One month later, she threw out a ceremonial first pitch at a Dodgers game, met the right people and was offered a job with the club.

“Stars aligned,” Hansen said. “I would’ve never been able to take that job if I had been training.”

Hansen carries a microphone to help with an on-field pre-game show and in-game promotions (as she does at BYU). It helped her re-connect last summer with Jimmy Kimmel, with whom she pulled off the wolf-video prank in Sochi.

She hopes to be offered an ESPN internship for this summer after finding a delicate way to include her viral Sochi fame on her application.

“I embarrassed myself in front of the whole world,” she joked. “I definitely don’t lead with that.”

Hansen is also working on checking items off her bucket list, such as fixing up a motorcycle, reading Malcolm Gladwell‘s five books and wearing hoop earrings.

Hansen and her older sister plan to celebrate their birthdays in 2017 with a trip to Spain. They’re inviting anybody who wants to join them in the Running of the Bulls.

“I feel like after I went to the Olympics, if I have enough confidence, I can do anything,” Hansen said.

MORE: Update on every U.S. Olympic medalist from Sochi, two years from Pyeongchang

Wolfgate 2014

A photo posted by Kate Hansen (@k8ertotz) on

Two more fencers qualify for U.S. Olympic team

Alexander Massialas
AP
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Nowhere is the U.S. more deep in fencing than in men’s foil, with four of the top 10 in the world.

Two of those four qualified for the Rio Olympics based on rankings updated after a competition last weekend — world No. 1 Alexander Massialas and No. 6 Gerek Meinhardt.

Expect No. 5 Race Imboden and No. 10 Miles Chamley-Watson to join them on the Rio team, qualifying by mid-April. That quartet also made up the 2012 U.S. Olympic men’s foil team.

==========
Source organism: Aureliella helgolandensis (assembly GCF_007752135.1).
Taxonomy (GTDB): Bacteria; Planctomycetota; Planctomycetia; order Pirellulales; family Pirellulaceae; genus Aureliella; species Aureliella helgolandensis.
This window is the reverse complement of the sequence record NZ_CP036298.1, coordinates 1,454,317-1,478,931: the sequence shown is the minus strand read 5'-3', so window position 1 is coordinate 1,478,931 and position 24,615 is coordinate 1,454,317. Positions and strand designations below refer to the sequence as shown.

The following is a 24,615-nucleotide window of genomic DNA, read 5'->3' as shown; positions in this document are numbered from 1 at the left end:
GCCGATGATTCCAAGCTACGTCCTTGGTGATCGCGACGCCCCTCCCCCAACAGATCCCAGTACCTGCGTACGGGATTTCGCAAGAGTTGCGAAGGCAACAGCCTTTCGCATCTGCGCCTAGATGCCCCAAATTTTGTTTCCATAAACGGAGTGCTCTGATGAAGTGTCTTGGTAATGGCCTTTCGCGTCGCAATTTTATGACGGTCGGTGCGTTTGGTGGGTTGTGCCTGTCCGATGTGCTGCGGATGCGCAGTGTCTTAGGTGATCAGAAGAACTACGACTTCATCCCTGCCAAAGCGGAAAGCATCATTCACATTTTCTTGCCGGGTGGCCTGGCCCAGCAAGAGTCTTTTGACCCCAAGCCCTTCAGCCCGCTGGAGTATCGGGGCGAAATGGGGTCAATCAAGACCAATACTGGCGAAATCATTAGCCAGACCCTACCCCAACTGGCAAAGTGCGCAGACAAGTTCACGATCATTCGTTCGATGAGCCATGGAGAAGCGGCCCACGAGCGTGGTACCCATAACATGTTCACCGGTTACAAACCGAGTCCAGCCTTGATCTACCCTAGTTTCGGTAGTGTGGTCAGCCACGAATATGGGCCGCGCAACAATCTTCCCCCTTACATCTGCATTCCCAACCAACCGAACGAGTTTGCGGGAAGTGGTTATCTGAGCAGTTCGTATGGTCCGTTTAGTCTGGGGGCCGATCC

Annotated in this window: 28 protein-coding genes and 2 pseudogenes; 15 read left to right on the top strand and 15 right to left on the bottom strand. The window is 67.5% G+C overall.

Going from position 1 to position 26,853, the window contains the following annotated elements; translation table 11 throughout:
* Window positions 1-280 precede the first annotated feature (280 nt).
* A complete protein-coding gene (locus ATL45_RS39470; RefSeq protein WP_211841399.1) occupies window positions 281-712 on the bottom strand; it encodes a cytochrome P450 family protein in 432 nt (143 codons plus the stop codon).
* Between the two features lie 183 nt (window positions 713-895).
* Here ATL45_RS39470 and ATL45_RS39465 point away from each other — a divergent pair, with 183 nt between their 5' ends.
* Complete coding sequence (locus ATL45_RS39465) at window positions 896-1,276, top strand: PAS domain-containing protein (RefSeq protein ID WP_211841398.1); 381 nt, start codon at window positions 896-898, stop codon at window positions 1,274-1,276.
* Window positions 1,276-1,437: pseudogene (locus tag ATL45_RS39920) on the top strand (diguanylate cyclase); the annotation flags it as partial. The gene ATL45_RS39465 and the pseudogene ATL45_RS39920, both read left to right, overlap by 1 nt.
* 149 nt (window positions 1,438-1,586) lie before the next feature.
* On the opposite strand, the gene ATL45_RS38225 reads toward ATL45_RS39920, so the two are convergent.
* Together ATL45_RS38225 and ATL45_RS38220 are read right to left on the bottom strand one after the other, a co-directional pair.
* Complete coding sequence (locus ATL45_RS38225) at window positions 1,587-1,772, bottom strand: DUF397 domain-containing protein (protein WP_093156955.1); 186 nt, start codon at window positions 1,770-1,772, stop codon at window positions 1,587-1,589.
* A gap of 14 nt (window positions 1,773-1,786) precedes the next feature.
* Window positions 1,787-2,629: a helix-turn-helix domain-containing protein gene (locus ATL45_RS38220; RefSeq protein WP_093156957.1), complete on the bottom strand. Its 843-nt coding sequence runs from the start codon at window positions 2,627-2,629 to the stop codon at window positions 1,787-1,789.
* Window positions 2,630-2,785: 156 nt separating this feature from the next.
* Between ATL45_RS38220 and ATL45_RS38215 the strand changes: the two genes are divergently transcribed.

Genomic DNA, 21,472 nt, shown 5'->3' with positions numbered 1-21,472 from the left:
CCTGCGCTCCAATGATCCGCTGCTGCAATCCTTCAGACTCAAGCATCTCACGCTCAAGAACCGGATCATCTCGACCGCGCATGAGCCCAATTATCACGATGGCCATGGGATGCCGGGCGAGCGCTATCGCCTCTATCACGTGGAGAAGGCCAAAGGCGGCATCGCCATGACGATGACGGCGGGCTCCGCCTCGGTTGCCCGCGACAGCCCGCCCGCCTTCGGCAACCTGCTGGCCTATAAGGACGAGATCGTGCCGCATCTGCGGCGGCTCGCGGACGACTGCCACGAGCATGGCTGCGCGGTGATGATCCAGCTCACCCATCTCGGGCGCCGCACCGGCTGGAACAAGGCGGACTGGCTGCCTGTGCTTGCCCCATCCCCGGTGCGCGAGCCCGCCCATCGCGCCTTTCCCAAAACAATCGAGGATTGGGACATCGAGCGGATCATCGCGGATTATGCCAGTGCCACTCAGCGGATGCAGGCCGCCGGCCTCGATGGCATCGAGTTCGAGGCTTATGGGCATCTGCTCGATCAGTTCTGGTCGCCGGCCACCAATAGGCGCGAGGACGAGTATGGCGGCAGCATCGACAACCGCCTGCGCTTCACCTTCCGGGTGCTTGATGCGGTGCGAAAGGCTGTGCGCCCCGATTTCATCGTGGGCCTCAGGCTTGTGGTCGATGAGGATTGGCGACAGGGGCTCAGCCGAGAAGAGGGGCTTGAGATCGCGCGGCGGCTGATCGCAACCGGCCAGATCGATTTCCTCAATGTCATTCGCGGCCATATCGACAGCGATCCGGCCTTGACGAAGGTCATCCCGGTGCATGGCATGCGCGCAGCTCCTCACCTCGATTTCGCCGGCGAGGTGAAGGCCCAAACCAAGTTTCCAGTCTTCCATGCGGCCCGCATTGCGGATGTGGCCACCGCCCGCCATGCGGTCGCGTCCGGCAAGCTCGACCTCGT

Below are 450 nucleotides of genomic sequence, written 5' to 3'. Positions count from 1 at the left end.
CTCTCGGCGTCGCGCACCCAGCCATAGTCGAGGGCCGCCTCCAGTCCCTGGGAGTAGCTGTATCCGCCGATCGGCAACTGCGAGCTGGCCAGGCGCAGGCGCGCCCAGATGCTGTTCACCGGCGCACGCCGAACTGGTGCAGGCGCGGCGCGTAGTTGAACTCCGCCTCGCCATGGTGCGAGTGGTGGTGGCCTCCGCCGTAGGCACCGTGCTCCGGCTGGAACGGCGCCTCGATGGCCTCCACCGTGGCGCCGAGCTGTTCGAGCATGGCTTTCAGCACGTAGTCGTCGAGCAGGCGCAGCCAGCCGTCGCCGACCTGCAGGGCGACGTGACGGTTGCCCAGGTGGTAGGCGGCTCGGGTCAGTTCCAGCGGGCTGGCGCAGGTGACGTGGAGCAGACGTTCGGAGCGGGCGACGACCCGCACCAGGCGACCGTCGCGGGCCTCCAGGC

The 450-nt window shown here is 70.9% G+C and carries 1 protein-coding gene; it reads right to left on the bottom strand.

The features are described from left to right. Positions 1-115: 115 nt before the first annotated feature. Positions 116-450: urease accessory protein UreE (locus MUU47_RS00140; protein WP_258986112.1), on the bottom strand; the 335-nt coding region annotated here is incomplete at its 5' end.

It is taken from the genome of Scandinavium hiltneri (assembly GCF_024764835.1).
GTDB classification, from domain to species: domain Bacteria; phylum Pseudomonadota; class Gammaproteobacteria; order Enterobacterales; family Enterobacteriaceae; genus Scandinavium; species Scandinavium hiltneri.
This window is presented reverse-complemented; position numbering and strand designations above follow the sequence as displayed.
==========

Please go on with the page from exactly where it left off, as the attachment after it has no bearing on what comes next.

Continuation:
They are the 19th and 20th members of the U.S. Olympic team across all sports. View the complete roster here.

Imboden and Chamley-Watson are now battling to see who will be the third individual U.S. men’s foil fencer in Rio, with the fourth going to the Games as a possible competitor in the team event only.

Though Imboden is ranked higher internationally, it’s Chamley-Watson who controls his own destiny as he is better-placed in U.S. Fencing rankings that determine the Rio roster.

Since 2014, Massialas, Meinhardt and Imboden have all been ranked No. 1 in the world at one time or another. Chamley-Watson is a former world No. 2 and the only U.S. man to earn a World or Olympic title (2013 Worlds) in any fencing event.

Massialas took silver and Meinhardt bronze at the 2015 World Championships. Imboden reached the round of 16. Chamley-Watson lost in the first round to German Peter Joppich, a four-time World champion.

At the London Olympics, Massialas and Imboden were eliminated in the round of 16 and Chamley-Watson in the round of 32.

Meinhardt, who competed at Beijing 2008 as the youngest U.S. Olympic fencer ever, joined them in the team event, where the U.S. fell in the semifinals and the bronze-medal matchup. All were age 22 and younger at the London Games.

With four of the top 10 in the world, the U.S. could go into Rio as the favorite in the team event, though it fell in the 2015 Worlds quarterfinals to eventual champion Italy.

U.S. women’s sabre fencers Mariel Zagunis and Ibtihaj Muhammad qualified for the Olympics the previous weekend.

VIDEO: Chamley-Watson takes fencing to New York City streets